Amendments of s.466A (Certain offences to be cognisable) and s.467 (Prosecutions) omit reference to s.339 (corner buildings) in their clauses in relation to public streets and include offences under - instead of existing s.332, (prohibiting building without sanction), s.333(1) and s.334(1) (requiring application for sanction), s.343, s.344 and s.345 (relating to violation of sanctions) and s.347 (requiring written permission for certain building-uses) - proposed s.337 (Building permit for listed buildings, etc, to be granted on advice of Heritage Conservation Committee), s.345 (Stoppage of building use on revocation of building use permit), s.347 (Power to give order to stop building or to seal plot or building or to demolish building or to take other action in case of violation of provisions relating to building) and s.348 (as s.347, in respect of provisions for building use). For s.467 (Prosecutions) this is done by substituting words, figures and brackets and for s.466A (cognisable offences) by omitting them and including in Chapter XVI itself s.349A for this. (It is pertinent that s.466A makes the specified offences cognisable for purposes of investigation and of matters other than arrest and referred to in s.42 of Code of Criminal Procedure, 1973, while proposed s.349A makes them cognisable in terms of all provisions of the Code of Criminal Procedure, 1973).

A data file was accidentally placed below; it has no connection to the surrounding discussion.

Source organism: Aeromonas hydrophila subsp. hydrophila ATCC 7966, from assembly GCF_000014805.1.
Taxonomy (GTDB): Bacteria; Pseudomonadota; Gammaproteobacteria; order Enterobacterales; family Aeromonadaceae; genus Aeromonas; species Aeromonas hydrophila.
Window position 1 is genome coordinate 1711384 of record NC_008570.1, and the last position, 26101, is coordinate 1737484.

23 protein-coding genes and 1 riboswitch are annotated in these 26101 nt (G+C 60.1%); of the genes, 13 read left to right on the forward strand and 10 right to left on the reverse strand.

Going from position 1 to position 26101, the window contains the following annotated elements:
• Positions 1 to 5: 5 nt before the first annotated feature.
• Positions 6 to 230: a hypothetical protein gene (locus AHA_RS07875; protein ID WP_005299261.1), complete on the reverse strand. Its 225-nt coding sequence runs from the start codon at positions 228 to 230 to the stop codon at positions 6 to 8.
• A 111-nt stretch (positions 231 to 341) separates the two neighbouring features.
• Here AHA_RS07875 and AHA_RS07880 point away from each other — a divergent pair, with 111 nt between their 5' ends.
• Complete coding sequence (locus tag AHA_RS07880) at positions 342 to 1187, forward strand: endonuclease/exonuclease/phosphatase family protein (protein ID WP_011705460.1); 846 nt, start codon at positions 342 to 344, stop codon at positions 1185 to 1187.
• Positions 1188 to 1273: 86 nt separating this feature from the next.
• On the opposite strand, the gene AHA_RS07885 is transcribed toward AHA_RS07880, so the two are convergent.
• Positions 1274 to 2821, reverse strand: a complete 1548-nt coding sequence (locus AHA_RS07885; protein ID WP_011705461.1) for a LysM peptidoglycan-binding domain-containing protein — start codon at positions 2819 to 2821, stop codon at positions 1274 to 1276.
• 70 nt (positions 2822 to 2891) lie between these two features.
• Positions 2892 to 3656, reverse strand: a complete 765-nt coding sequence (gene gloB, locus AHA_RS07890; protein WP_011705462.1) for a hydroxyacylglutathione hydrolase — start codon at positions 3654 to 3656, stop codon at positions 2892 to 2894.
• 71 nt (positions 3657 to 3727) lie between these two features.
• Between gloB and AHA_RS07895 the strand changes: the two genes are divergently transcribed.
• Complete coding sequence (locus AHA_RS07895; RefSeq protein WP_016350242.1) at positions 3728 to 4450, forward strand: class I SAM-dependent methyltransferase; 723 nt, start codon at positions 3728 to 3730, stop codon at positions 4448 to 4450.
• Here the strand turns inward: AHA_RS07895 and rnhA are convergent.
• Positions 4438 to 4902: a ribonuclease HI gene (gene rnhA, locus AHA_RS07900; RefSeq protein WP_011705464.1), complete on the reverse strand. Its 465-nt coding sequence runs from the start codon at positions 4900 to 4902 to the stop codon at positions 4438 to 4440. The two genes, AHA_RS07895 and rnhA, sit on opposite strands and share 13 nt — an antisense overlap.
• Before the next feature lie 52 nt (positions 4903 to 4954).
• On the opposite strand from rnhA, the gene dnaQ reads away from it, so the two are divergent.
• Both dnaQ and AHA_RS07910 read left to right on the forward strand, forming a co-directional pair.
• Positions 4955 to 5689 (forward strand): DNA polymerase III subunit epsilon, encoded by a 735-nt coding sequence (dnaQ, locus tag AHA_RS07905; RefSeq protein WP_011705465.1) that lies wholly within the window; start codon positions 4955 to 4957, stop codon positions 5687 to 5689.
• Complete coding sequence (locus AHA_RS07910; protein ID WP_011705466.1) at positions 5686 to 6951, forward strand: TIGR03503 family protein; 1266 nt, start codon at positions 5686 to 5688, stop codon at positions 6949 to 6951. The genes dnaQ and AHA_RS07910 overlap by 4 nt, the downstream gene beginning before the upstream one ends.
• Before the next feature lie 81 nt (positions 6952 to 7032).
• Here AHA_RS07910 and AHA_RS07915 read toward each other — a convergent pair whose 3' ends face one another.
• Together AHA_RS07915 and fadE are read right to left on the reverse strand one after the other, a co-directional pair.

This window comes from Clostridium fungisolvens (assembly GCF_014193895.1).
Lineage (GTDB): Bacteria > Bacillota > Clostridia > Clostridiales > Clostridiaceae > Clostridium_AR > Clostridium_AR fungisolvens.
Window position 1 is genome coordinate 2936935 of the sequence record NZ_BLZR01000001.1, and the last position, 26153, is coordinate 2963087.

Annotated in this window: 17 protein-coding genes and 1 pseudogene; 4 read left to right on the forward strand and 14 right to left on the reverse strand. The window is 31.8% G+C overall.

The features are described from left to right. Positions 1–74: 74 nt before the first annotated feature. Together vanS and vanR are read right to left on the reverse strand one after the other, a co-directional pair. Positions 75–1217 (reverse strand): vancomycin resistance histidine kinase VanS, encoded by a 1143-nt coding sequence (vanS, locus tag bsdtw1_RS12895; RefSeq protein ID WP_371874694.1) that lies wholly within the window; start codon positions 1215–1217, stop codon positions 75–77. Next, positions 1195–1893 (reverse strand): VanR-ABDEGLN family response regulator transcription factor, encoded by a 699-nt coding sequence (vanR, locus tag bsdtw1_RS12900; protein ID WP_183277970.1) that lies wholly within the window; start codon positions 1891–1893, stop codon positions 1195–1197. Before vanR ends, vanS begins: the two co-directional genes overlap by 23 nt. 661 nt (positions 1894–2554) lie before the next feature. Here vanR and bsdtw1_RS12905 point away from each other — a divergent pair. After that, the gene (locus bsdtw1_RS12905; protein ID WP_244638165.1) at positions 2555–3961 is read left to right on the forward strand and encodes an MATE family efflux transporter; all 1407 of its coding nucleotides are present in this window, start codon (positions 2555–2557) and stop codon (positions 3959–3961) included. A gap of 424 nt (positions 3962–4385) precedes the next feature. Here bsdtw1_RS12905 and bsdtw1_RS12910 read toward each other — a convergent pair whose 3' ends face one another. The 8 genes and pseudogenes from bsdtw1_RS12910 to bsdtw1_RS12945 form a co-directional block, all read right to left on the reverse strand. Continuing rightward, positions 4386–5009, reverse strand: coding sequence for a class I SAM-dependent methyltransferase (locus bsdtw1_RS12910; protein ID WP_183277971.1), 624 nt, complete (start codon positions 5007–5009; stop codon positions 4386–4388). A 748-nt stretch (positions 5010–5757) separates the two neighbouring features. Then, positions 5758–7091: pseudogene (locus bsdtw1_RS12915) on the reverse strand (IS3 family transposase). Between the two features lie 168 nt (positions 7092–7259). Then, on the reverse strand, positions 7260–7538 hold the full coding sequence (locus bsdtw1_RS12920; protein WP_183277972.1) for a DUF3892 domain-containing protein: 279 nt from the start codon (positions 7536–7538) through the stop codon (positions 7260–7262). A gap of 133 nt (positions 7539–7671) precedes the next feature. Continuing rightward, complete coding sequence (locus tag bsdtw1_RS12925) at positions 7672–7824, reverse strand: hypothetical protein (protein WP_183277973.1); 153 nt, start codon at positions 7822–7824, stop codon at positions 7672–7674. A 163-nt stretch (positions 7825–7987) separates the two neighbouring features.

Amendment of s.479(2) (requiring specified rules, notifications and byelaws, including byelaws made by Central Government under s.349A, to "be laid as soon as may be after it is made or issued in both houses of Parliament, while it is in session for a total period of 30 days...") substitutes s.349A with s.349P (which empowers Delhi Government to make building byelaws).
Substitution of Chapter XXI
The title of the chapter - "Improvement" - is proposed to be changed to "Local Area Plan". The existing and proposed chapters are wholly unrelated